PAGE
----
This is what’s going on in the Glover Gardens kitchen today…because three of our four cast-iron pans have gotten rusty, and this just won’t do. We haven’t been diligent about re-seasoning, and that just won’t do, either. Bon Appétit has the method for righting these wrongs.

Think your favorite pan is beyond repair? Here’s how to get rid of even the toughest rust cast-iron rust damage.

Source: How to Remove Rust From a Cast-Iron Pan – Bon Appétit | Bon Appetit


10 thoughts on “From Bon Appétit: How to Remove Rust From a Cast-Iron Pan”

  • And old Southern way that musical miss’ mom taught us… Wash the pan. Scrub with half of a poatoe and some kind of rock salt. Rust usually comes off the first go around. Then season. Twice. Since we use ours a lot we store it on one burner of the stove. The more that you use it the more the season cures and builds.

    • Wow, I’ve been a believer about the salt for years (read it in a Louis L’amour book when I was a kid), but never heard the bit about the potato. Great tip! My pans were too far gone for salt to work this time, but I will never let them get that way again. Seasoning more often + salt and potato trick = well-loved pans.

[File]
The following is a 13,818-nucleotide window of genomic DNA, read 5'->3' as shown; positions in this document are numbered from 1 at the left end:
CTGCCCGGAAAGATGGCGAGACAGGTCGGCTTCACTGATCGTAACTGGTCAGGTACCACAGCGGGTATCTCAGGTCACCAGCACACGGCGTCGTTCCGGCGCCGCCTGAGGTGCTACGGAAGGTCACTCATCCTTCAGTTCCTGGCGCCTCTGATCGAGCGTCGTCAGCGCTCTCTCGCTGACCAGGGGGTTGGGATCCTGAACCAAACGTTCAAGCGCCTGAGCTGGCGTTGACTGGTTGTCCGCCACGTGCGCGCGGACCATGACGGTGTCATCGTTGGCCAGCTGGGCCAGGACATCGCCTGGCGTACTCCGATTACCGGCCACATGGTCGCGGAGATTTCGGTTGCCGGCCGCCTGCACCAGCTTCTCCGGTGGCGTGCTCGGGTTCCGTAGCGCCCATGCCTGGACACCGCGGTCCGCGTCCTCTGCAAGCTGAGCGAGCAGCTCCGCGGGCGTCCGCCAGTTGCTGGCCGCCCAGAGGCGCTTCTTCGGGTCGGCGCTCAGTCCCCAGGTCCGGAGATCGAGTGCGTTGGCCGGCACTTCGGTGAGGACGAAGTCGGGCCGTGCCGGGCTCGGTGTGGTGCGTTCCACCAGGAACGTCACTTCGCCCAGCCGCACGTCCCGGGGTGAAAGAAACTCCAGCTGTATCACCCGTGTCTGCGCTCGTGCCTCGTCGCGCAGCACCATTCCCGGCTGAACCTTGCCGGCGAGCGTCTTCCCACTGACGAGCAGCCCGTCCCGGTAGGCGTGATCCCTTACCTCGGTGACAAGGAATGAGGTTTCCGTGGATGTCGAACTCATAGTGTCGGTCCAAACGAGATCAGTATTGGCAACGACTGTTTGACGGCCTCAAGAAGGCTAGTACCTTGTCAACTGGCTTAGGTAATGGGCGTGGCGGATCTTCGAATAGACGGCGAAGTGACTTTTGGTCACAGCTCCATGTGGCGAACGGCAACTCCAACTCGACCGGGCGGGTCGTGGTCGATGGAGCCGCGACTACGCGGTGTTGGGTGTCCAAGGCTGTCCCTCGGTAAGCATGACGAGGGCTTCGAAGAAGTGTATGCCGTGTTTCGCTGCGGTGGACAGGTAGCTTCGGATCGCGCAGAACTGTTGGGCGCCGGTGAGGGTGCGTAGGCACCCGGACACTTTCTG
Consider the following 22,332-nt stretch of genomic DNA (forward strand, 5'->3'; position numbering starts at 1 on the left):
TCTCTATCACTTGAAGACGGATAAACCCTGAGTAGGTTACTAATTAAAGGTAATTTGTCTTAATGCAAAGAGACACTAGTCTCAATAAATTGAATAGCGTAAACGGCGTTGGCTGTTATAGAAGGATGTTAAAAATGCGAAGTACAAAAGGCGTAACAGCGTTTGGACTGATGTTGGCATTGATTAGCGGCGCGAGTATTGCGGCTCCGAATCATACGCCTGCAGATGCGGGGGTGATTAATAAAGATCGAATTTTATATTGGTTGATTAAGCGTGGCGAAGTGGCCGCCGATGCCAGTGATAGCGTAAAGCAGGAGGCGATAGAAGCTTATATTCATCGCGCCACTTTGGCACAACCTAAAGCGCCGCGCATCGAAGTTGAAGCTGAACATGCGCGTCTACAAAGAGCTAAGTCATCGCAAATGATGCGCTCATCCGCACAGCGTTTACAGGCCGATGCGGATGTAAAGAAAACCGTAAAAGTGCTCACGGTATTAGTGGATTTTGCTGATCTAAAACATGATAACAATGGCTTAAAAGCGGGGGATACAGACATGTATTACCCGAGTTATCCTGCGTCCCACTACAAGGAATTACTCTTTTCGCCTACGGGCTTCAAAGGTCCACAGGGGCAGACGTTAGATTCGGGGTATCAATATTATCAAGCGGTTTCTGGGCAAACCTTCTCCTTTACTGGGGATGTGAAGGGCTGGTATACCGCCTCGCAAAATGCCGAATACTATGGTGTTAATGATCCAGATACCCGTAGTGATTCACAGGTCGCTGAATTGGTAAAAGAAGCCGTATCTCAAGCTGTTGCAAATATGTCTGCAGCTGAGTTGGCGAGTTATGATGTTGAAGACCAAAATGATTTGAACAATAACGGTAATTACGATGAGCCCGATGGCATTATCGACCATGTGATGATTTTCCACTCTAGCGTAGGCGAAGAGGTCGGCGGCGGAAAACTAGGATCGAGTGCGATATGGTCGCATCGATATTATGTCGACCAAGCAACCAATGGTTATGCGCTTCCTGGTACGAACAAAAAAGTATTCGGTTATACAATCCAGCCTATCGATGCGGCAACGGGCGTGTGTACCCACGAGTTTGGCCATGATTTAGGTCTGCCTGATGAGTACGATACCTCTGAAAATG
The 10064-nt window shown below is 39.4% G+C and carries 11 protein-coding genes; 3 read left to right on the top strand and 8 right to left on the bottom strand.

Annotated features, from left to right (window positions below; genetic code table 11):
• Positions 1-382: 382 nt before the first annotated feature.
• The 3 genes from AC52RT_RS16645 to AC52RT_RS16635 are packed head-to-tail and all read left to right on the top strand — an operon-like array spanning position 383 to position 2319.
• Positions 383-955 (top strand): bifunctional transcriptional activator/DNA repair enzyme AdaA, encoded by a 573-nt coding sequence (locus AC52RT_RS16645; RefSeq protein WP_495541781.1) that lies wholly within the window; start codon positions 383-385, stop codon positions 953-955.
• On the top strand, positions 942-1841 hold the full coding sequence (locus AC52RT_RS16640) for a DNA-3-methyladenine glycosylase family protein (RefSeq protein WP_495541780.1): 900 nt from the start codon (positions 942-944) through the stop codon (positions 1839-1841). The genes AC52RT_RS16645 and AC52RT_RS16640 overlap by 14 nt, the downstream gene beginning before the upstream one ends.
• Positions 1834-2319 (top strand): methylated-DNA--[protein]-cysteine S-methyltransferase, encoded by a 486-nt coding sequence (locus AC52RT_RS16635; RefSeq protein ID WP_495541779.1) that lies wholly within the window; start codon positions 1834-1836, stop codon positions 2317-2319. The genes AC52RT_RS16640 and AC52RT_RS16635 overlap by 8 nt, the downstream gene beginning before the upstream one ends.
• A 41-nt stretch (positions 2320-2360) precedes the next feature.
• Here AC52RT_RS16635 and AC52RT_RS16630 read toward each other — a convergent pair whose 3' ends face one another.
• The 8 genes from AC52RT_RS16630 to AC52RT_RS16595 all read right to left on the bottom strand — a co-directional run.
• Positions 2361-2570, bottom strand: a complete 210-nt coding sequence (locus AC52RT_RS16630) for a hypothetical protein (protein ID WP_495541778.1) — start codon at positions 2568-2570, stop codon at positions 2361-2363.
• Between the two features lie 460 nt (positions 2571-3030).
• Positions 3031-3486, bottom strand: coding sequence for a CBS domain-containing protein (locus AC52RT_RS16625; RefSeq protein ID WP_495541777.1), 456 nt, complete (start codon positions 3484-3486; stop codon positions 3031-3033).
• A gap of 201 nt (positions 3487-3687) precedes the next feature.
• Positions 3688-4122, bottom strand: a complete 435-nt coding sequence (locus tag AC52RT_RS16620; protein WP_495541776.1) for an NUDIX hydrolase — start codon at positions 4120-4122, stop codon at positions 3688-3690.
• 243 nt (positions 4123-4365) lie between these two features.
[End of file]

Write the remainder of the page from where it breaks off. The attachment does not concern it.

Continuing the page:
What do you and Musical Miss cook the most in your cast iron skillet?

      • I don’t believe an iron pan is ever too far gone. Apparently, the starch in the potatoe mixes with the salt and becomes a good cleaning agent. Musical mom is an Okie who knows a lot of country remedies. BTW, our pan was cast in 1913. We cook just about everything in that pan. She generally cooks old fashioned southern food, Mexican food and Italian food from scratch. I spent a lot of time in Asia so that’s what I cook in an ancient wok.

          • You won’t believe this, but musical miss’ mom found it next to our neighbors trash after they cleaned out their house. She was walking the dogs and there it was. Since the homes in our neighborhood were built in the 1850s, the pan likely was bought new. Because we often work from home when we aren’t traveling we cook three meals a day there so the kitchen always smells pretty good.

          • Her mom is an Okie and proud of it. She knows how to fix all kinds of “broken” stuff. It is almost impossible to hurt a cast iron pan. Once you build up a nice seasoning it should just grow.

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